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Torch Ginger Flowers
Inventory, lb : 0
Torch Ginger flowers are buds growing on the end of tall, straight stalks attached to underground rhizomes. The green, fleshy stalks can grow up to one meter in height, and the buds typically average ten centimeters in length. When young, Torch Ginger flowers are tightly closed, forming a flame-like shape, and range in color from pink, red, to white. The buds are comprised of oval and waxy, petal-like layers known as bracts, which are protective, modified leaf coverings that encase the developing petals. As the flower blooms, the bracts will be opened, revealing small flower petals. Torch Ginger flowers are consumed when the buds are somewhat closed and have a crisp, succulent, and lightweight texture. The aromatic bracts also have a sweet and sour, piquant flavor with citrus-forward notes.
Torch Ginger flowers are available year-round in tropical climates, with a peak season in the late spring through early summer.
Torch Ginger flowers, botanically classified as Etlingera elatior, are brightly colored, aromatic buds belonging to the Zingiberaceae or ginger family. The tropical plants are native to Southeast Asia and have been used for centuries as an ornamental, medicinal, and culinary variety. There are three main colors of Torch Ginger flowers, pink, red, and white, with pink being the most common in markets. Torch Ginger flowers earned their name from their elongated, curved shape similar to a flaming torch, and are known by many regional names, including Wax Flowers, Ginger Flower, Torch Lily, Indonesian Tall Ginger, and Porcelain Rose. In the modern-day, Torch Ginger flowers are widely incorporated as a flavoring in Southeast Asian seafood dishes, and the entire plant, including the seeds, flowers, and leaves are edible. Torch Ginger plants are also one of the most commercialized varieties sold as a tropical ornamental for landscaping and are popularly used in large, decorative flower arrangements.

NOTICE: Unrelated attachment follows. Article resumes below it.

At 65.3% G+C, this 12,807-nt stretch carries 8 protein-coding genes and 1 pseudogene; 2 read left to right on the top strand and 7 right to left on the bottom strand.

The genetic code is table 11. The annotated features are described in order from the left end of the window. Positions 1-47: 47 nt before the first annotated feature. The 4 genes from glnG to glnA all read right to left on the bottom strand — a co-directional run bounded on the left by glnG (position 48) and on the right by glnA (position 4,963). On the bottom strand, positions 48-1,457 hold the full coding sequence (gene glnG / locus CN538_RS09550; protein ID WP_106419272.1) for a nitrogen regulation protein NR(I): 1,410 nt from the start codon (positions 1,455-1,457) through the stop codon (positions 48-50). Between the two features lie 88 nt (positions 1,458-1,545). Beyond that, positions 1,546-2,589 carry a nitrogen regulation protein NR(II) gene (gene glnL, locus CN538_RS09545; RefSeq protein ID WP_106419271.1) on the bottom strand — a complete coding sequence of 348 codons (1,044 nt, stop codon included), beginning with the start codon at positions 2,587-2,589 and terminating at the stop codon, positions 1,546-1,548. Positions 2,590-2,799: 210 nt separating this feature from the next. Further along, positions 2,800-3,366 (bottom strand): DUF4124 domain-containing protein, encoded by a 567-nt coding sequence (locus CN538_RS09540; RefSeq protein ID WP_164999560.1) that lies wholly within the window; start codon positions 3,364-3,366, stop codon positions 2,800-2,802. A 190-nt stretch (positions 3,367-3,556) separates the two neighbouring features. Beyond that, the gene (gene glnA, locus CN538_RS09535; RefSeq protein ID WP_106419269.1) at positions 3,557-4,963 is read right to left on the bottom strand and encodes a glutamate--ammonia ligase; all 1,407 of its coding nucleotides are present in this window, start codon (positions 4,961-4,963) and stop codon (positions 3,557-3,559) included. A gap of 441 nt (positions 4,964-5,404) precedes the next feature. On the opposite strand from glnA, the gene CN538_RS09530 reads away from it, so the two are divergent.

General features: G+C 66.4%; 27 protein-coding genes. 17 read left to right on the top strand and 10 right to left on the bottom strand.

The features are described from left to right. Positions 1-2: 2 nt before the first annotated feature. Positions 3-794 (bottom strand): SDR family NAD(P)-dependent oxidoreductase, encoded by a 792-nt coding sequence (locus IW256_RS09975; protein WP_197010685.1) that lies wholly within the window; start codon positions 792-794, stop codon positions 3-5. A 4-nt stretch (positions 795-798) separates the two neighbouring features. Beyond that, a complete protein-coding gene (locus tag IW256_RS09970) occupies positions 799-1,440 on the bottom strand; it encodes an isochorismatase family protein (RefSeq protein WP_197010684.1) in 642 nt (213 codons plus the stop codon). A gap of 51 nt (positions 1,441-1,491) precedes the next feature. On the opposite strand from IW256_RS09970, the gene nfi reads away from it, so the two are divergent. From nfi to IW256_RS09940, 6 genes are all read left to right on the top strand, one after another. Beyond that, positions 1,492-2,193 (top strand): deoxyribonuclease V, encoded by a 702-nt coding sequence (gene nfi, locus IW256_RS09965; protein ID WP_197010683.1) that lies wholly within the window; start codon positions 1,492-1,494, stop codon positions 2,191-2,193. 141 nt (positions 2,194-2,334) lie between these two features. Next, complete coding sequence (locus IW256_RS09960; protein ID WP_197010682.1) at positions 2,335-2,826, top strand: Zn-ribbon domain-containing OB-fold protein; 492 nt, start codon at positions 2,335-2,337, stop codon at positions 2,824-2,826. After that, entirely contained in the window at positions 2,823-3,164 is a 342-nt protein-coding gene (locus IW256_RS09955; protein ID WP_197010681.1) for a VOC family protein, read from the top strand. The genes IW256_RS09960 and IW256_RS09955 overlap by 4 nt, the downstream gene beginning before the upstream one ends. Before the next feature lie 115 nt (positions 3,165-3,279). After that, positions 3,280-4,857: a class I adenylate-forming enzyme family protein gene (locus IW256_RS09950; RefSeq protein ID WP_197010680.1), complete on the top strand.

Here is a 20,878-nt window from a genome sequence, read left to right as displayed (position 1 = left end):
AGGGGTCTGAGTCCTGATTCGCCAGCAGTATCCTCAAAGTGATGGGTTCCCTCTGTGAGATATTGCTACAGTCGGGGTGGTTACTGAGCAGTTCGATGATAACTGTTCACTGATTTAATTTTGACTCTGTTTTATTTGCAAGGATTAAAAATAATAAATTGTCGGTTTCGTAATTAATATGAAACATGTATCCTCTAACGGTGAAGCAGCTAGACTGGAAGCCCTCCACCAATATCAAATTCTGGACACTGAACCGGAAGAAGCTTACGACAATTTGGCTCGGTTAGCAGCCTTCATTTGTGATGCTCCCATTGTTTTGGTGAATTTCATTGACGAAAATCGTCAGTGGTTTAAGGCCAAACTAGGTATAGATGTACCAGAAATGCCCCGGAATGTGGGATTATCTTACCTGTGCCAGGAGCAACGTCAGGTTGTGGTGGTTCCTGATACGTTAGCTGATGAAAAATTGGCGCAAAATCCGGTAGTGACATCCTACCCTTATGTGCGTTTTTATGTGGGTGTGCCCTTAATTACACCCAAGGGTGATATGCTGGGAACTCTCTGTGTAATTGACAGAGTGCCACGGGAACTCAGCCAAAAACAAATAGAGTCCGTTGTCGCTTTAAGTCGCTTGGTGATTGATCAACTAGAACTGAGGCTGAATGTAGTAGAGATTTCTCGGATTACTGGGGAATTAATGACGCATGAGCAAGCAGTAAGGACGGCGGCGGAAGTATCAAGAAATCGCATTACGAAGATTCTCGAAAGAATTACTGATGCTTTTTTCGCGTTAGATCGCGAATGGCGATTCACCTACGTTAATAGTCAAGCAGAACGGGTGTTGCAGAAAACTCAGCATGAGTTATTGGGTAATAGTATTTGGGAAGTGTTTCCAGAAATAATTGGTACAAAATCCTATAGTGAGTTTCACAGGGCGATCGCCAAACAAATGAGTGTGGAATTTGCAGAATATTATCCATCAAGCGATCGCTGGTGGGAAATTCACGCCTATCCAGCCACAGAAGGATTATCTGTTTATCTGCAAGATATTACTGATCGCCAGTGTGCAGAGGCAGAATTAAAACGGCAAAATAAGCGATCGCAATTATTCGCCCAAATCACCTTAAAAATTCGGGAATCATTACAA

Torch Ginger flowers are a good source of fiber to stimulate the digestive tract and contain antibacterial and anti-inflammatory properties to boost the immune system. The buds also provide antioxidants such as vitamin C to protect the body against external aggressors and contain some magnesium, vitamin K, and calcium.
Torch Ginger flowers are best used fresh and are utilized as a garnish or flavoring. The flowers can be thinly sliced and tossed into salads, shredded and blended into dips and sauces, or used whole as a food wrap. Torch Ginger flowers are also traditionally incorporated into seafood dishes, stirred into stews, soups, curries, rice, and noodle dishes, or they are chopped and mixed into rojak, a spicy fruit and vegetable salad. Beyond traditional uses, Torch Ginger flowers are being used in modern, unconventional applications to showcase the bud’s sour flavor in dishes such as sorbets and ice cream. The flowers are also being infused into cocktails, and essential oils are extracted from the buds as an ingredient for tea. Torch Ginger flowers pair well with spices such as turmeric, coriander, chile powder, and salt, aromatics such as lemongrass, galangal, and garlic, seafood, meats such as beef, poultry, or smoked duck, cucumber, bell peppers, butterfly pea flowers, and fruits such as mango, coconut, pineapple, and citrus. The flowers should be used immediately for the best quality and flavor and will keep up to one week when wrapped in paper towels and stored in the crisper drawer of the refrigerator. Torch Ginger flowers can also be frozen or dried for extended use.